Description: Forehead, crown, and ears black; trunk buffy; cheiridia blackish; tail orange; sideburns, cheeks, back of head, and nape pale buffy; anterior half of dorsum saddle-backed (with striped pattern). Distinguished from all other titis of the C. personatus Group by black forehead, crown, and ears sharply contrasting with buffy sideburns, cheeks, back of head, nape, and trunk.

van Roosmalen, G.M.; van Roosmalen, T. and  Mittermeier, R.A. (2002). A taxonomic review of the titi monkeys, genus Callicebus Thomas 1903, with the description of two new species, Callicebus bernhardi and Callicebus stephennashi, from Brazilian Amazonia. Neotropical Primates 10(Suppl.): 1-52.

Sousa, 2003

Callicebus coimbrai

Localities: Mata da Santana (10°32’S, 36°44’W); Mata do Serigy (10°33’S, 36°42’W); Mata do Oiteiro (10°39’S, 37°03’W); Mata do Cadoz (10°23’S, 36°39’W); Mata da Serra Preta (10°30’S, 37°37’W);Mata da Fazenda Sabão (11°30’S, 37°34’W); Mata da Aiumas (10°25’S, 36°39’W); Mata da Aguada (10°40’S, 36°56’W); Mata do Junco (10°32’S, 37°03’W); Mata da Nova Descoberta (11°06’S, 37°19’W); Mata da Fazenda Trapsa (11°12’S, 37°14’W); Mata do Crasto (11°22’S, 37°25’W); Mata do Dira (10°53’S, 37°21’W); Mata da Arauari (10°45’S, 36°59’W).

Jerusalinsky et al. 2006

Callicebus coimbrai

Distribution: many new sites and a map are supplied.

Rodriguez et al., 2006

Callicebus coimbrai

The specimen studied herein presented a karyotype with 44 chromosomes, with 13 biarmed pairs and 8 acrocentrics. The X chromosome is a submetacentric and the Y is a small acrocentric.

Remarks: The karyotypic data obtained herein indicates a stronger association between C. coimbrai and C. personatus than with C. nigrifrons.

Sousa et al., 2008

Callicebus coimbrai

Localities: a large number of localities are mentioned in the publication, and there is a detailed map. See here.

Remarks: Observations of C. coimbrai in the forest fragments in its distribution area and of captive animals have shown differences in fur colour patterns, differences that can be seen in individuals of a same group. These differences were observed in populations of the driest areas and in the humid forest of the coastal region and can be due to different causes: a reactive change in the structure of the melanin pigments for photo protection, diet or ontogenic differences.

The first colour pattern was based in the holotype collected and photographed by Kobayashi and Langguth (1999) in the Atlantic rain forest (Mata Atlantica) in the north of Sergipe. It is a beige and ochre pattern relatively similar to the one observed in specimens of Sergipe, which present discrete differences in the lines on the face, and a lot of similarity in the colouration of the body, being striped in beige, black and grey, and in the conspicuous white spot in the cervical area, probably a characteristic of young individuals. The main differences observed in animals from the dry forest and the humid coastal forests are: (1) the face colouration, cheeks and front are totally black or with beige lines more or less apparent; (2) the orange, brown or orange/brown colouration of the tail; (3) The cervical area is white, beige or whitish beige; (4) the body is beige striped with iron brown grooves, or beige and ochre, or beige with brown, grey/black and beige/white stripes.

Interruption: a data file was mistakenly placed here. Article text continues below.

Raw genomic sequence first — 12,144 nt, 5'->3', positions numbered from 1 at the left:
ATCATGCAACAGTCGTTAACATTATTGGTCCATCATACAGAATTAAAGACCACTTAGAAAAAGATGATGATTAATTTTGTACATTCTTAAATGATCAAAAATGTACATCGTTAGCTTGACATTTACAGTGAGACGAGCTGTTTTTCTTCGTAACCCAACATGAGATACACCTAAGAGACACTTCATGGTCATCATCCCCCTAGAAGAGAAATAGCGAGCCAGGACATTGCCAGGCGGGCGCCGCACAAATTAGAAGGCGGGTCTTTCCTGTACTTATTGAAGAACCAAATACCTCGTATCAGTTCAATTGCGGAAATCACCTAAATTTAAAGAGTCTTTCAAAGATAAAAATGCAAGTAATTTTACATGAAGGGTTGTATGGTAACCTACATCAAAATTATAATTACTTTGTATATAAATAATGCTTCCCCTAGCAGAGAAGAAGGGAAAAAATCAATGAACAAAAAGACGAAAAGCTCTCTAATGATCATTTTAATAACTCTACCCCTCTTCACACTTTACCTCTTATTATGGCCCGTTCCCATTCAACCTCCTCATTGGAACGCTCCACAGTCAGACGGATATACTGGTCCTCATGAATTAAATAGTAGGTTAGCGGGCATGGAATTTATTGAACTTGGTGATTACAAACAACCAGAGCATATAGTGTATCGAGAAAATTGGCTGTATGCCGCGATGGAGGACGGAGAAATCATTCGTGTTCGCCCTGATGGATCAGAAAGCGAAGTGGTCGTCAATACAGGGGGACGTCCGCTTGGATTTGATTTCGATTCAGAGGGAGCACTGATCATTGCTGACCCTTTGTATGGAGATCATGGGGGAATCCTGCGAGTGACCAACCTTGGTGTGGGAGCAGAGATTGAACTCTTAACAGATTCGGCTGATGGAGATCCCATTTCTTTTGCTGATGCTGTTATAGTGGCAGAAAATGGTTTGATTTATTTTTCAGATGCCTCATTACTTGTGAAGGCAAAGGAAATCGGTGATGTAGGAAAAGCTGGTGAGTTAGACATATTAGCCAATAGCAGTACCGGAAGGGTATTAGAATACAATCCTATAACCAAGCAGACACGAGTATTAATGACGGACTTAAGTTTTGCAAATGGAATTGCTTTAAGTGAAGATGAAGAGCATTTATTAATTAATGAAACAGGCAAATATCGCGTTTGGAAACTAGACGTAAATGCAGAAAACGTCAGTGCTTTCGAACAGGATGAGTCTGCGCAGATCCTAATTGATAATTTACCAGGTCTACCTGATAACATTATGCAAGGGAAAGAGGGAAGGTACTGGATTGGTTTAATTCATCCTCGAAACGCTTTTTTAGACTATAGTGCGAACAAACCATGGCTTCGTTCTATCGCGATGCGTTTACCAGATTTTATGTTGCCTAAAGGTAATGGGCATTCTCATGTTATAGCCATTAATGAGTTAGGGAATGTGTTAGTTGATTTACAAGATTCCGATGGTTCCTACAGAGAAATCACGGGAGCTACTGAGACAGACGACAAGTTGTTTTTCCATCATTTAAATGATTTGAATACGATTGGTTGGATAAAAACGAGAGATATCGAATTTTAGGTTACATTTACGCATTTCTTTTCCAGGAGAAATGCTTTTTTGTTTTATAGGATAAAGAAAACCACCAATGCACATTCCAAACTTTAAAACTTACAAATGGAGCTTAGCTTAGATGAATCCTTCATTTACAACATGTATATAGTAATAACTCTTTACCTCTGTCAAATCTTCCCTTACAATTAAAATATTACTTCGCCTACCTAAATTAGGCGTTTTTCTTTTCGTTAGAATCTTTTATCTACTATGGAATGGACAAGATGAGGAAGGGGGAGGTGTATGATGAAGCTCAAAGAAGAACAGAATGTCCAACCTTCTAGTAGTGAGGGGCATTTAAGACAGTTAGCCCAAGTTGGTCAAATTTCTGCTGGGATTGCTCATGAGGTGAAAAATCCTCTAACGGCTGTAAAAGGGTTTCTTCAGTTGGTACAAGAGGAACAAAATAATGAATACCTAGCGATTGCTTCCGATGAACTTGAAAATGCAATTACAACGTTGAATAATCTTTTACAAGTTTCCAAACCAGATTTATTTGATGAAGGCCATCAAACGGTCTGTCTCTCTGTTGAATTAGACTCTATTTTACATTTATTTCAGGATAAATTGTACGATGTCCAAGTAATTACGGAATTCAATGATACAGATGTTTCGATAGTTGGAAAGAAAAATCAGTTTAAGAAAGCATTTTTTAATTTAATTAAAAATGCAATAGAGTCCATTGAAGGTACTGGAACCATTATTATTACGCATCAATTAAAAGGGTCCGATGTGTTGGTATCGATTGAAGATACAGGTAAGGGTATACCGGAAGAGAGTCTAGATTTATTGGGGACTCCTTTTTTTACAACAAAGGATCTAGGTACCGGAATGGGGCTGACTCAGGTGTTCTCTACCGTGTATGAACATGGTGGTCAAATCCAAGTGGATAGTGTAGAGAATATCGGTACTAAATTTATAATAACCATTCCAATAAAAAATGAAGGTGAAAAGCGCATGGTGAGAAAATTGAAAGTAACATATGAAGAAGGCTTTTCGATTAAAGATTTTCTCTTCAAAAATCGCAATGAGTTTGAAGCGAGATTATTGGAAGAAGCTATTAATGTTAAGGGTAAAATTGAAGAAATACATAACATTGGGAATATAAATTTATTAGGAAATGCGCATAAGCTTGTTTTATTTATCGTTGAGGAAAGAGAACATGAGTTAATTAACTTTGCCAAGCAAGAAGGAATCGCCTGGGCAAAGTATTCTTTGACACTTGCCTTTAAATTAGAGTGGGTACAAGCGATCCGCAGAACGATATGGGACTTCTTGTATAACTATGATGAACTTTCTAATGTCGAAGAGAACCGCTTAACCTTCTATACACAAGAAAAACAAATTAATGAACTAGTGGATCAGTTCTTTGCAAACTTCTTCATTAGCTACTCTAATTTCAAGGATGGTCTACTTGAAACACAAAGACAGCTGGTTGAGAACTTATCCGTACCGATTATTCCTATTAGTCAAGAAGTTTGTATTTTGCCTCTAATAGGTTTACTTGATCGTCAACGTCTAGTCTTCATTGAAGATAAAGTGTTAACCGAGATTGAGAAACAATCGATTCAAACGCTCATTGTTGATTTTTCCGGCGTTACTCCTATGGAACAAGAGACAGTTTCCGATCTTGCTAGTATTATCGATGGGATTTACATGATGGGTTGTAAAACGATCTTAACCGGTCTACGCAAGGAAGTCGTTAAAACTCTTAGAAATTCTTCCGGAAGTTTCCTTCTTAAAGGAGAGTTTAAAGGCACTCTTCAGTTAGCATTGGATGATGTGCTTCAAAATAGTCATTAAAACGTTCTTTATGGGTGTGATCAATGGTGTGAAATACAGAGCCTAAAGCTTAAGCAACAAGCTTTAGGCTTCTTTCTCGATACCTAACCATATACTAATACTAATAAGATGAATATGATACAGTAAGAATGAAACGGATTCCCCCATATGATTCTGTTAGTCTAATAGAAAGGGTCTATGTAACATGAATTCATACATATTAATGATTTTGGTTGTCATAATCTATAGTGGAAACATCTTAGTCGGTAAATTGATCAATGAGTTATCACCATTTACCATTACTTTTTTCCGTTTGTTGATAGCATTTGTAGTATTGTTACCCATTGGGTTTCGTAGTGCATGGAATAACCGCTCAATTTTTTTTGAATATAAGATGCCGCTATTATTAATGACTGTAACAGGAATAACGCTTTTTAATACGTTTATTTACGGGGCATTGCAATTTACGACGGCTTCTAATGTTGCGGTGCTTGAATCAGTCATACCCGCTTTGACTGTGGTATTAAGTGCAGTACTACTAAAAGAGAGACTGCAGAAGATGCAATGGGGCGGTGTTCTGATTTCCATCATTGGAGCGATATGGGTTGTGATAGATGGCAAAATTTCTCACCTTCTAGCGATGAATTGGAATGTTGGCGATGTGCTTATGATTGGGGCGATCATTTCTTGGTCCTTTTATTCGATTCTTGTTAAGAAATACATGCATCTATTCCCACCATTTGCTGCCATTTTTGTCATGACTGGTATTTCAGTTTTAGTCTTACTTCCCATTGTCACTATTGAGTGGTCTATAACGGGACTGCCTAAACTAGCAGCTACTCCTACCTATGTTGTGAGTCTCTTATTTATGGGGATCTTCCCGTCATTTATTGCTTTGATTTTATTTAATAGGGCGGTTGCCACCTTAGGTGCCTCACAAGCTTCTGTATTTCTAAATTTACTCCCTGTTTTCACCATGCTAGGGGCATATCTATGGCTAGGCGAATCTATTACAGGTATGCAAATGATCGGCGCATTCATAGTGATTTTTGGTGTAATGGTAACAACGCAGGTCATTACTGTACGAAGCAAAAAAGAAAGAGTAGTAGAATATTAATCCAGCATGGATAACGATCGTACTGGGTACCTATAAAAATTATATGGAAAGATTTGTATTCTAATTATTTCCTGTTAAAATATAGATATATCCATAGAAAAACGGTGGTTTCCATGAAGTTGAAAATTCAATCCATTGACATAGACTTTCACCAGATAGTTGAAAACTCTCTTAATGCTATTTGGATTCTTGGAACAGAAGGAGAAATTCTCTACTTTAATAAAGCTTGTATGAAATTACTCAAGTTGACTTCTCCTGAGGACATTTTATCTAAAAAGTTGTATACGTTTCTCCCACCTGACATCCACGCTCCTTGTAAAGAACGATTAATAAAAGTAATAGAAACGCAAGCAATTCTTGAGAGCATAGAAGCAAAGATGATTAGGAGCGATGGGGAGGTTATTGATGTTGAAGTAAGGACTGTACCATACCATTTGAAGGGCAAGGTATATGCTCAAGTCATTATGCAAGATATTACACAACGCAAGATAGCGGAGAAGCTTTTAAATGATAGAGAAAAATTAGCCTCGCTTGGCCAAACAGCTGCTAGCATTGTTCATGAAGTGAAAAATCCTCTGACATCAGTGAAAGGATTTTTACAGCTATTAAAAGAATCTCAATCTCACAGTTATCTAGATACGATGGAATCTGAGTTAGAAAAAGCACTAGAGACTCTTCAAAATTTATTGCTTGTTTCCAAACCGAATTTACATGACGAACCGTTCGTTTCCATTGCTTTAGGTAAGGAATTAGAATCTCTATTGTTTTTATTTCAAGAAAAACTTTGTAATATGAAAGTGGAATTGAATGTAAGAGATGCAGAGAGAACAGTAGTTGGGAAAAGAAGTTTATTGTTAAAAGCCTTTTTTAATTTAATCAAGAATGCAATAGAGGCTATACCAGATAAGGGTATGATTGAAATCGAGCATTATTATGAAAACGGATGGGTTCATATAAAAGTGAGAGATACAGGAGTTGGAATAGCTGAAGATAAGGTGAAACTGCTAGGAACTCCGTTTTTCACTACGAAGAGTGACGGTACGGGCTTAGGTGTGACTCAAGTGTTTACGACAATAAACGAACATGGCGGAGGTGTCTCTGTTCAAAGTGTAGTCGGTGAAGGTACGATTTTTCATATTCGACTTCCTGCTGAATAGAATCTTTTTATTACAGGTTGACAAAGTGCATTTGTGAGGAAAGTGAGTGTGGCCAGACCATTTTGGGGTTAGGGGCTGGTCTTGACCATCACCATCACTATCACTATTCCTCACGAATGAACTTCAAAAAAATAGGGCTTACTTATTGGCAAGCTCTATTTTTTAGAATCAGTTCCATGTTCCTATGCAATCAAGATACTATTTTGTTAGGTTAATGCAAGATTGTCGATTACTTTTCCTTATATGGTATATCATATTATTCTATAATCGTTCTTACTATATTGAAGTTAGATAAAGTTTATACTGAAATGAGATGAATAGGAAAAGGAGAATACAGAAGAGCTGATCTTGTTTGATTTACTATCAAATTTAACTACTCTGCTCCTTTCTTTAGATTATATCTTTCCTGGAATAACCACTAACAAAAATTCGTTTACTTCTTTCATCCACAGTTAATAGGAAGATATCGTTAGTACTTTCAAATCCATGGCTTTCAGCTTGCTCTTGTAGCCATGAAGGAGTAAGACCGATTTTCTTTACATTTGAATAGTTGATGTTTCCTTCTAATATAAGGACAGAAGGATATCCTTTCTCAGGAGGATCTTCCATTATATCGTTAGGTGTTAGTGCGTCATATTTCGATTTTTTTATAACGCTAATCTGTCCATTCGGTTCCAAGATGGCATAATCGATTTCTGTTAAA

On the other hand, the black colouration of the hands and feet was observed in all individuals. Therefore, we feel that the fur colouration is not reliable as a taxonomic character, although it was used by Kobayashi and Langguth, together with cranial and dental morphometry, for the species description. Moreover, the fur colouration was used to differentiate C. coimbrai and C. barbarabrownae, although the colour pattern variation within a same population could be greater than the one observed between these two species of the personatus group. The lack of specimens in scientific collections compromises the resolution of this taxonomic challenge.

Pinto and Grelle, 2009

Callicebus coimbrai

Distribution: State of Sergipe.

Pinto, M.P. and Grelle, C.E.V. (2009). Reserve selection and persistence: complementing the existing Atlantic Forest reserve system. Biodiversity Conservation 18: 957–968.

Auricchio, 2010

Callicebus coimbrai

Locality: SE, Cristinapolis, Faz. Cru¬zeiro (11°28’S 37°45’W).

Auricchio, P. (2010). A morphological analysis of some species of Callicebus. Neotropical Primates 17(2): 47-58.

Souza-Alves et al., 2011

Callicebus coimbrai

Locality: Fazenda Trapsa (11°81’20”S, 37°81’40”W) in the municipality of Itaporanga d’Ajuda in the
northeastern Brazilian state of Sergipe.

Souza-Alves, J.P.; Fontes, I.P. and Ferrari, S.F (2011). Use of sleeping sites by a titi group (Callicebus coimbrai) in the Brazilian Atlantic Forest. Primates 52:155–161.